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Seg and Kontiki Exploration discover oil and bitumen field in Uzbekistan

Published by , Deputy Editor
Oilfield Technology,

Sanoat Energetika Guruhi LLC (formerly known as Jizzakh Petroleum JV, LLC) and Kontiki Exploration have announced their discovery of a field of super-viscous oil and bitumen in the Zarafshan depression, in an area between the cities of Samarkand and Navoi. The field will require some of the most advanced oilfield technology in use in Central Asia.

The reserves of Yangi Uzbekistan field of bituminous oil are estimated at about 100 million tons. The maximum level of bituminous oil production is projected at 1 million tpy by 2025. To ensure this level of production, there will be 1500 wells drilled per year. Investments required for the field’s development are estimated at 2.5 billion US dollars over the next 12 years.

Shokir Faizullaev, SEG’s Chief Executive, said:

“Discovery of the Yangi Uzbekistan field is a part of Sanoat Energetika Guruhi’s strategy to increase oil production to 1.6 million t by 2030. To implement projects of this scale, we will engage the best contractors who can work with bituminous oil. We have been able to increase production from 425 to 500 thousand tons per year thus far. The development of the Yangi Uzbekistan field will secure a significant increase in this figure. In this way Uzbekistan will be able to reduce imported crude oil and produce processed products from its own raw materials in the near future.”

Sergey Astakhov, director of Kontiki Exploration Company LLC, said:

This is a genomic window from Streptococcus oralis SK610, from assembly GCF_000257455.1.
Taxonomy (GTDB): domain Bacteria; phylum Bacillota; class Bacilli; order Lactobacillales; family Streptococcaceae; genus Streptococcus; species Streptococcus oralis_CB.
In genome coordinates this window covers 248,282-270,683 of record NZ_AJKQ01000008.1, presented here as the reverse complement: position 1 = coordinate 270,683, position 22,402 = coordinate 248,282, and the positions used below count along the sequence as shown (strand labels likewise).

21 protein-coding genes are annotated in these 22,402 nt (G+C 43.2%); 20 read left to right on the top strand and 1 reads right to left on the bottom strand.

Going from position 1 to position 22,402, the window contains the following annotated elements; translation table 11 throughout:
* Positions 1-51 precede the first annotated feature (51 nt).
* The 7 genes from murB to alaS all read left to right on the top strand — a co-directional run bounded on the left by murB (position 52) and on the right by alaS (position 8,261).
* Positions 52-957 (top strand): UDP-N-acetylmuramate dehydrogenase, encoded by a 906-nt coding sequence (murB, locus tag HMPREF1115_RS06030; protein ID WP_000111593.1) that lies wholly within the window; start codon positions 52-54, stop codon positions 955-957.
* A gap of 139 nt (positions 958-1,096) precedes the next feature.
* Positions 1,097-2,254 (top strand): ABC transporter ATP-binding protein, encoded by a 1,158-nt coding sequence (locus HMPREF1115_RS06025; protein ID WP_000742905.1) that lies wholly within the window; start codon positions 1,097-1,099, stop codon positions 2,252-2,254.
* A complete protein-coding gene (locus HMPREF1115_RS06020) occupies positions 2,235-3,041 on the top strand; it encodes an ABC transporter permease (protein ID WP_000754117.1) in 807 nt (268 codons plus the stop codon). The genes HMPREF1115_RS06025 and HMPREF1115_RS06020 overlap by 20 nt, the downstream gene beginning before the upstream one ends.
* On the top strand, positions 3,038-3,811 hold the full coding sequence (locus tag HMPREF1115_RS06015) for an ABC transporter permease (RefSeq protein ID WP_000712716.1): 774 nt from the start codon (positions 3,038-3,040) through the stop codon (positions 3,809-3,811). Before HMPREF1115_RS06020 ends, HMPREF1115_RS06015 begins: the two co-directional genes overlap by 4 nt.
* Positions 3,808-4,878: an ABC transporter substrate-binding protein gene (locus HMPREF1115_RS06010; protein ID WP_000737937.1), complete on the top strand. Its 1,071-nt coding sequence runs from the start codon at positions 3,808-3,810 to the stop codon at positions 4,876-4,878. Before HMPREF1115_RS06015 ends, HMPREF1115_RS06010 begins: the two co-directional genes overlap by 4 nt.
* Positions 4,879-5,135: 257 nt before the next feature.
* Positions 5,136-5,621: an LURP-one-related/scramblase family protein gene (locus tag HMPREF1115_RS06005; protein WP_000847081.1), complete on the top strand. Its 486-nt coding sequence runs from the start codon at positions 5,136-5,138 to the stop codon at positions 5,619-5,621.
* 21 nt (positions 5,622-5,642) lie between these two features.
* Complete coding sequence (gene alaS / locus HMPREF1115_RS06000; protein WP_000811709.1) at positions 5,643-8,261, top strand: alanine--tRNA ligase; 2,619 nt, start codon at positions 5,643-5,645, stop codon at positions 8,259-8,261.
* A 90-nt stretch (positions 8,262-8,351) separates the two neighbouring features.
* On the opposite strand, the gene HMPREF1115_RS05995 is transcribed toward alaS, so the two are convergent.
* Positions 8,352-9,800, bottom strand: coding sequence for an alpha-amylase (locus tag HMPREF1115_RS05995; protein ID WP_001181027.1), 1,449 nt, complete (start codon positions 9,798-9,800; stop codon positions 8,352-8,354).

“We have discovered not only the largest field at shallow depths, but also a new oil-bearing area, where, at a greater depth, we can find even more liquid oil. Besides, there are potentially interesting intermountain and foothill depressions in Uzbekistan, where it is necessary to search and discover hydrocarbons.”

The implementation of the project started in May 2021 with the drilling of a first exploration well. The drilling was carried out on the border between the Samarkand and Navoi regions. Drilling depths ranged from 400 to 750 m. During the drilling, layers of gravel and sandstone of the Albian, Cenomanian and Turonian layers were uncovered, all of which were saturated with viscous oil and bitumen.

Due to the high viscosity, the field will become one of the most high-tech in the Republic of Uzbekistan, as well as in the Central Asian region. To produce hydrocarbons SEG has already engaged a number of international oilfield services companies:

  • McDANIEL (Canada) – geological survey, technology selection, strategy development and feasibility study.
  • BYIS Manufacturing (USA) – steam cycling wells’ treatment technology, industrial steam generation.
  • O'NEILL Industries (USA) – steam cycling wells’ treatment technology that involves generation and injection of steam together with carbon dioxide, nitrogen and surfactants.
  • GenOil (Canada) – technology development for processing bituminous oil into ‘synthetic’ oil, technology licensor.
  • Energy and Engineering (Russia) – basic design of bituminous oil processing technology into ‘synthetic’ oil.
  • Veraton I.T.C. (Russia) – hydrogen thermobarochemical impact technology.
  • Kazan Federal University (Russia) – petrophysical studies of cores, development of combustion technology in situ.

Currently, prospecting and exploration work is underway to determine productive thicknesses and delineate bitumen and oil deposits, as well as pilot work to determine the extraction method.

Read the latest issue of Oilfield Technology in full for free: Summer 2022

Oilfield Technology’s second issue of 2022 begins with analysis from Rystad Energy focusing on the upstream industry in Southeast Asia. The rest of the issue is dedicated to features covering advances in drilling, rig design, software and AI, corrosion and maintenance, artificial lift, flow control, and more.

Exclusive contributions come from Vink Chemicals, Archer, Taurex Drill Bits, Vysus, EM&I, SparkCognition, TÜV Rheinland Group, TGT Diagnostics, ChampionX, and Baker Hughes, as well as a guest comment from Patrick Long, Opportune.

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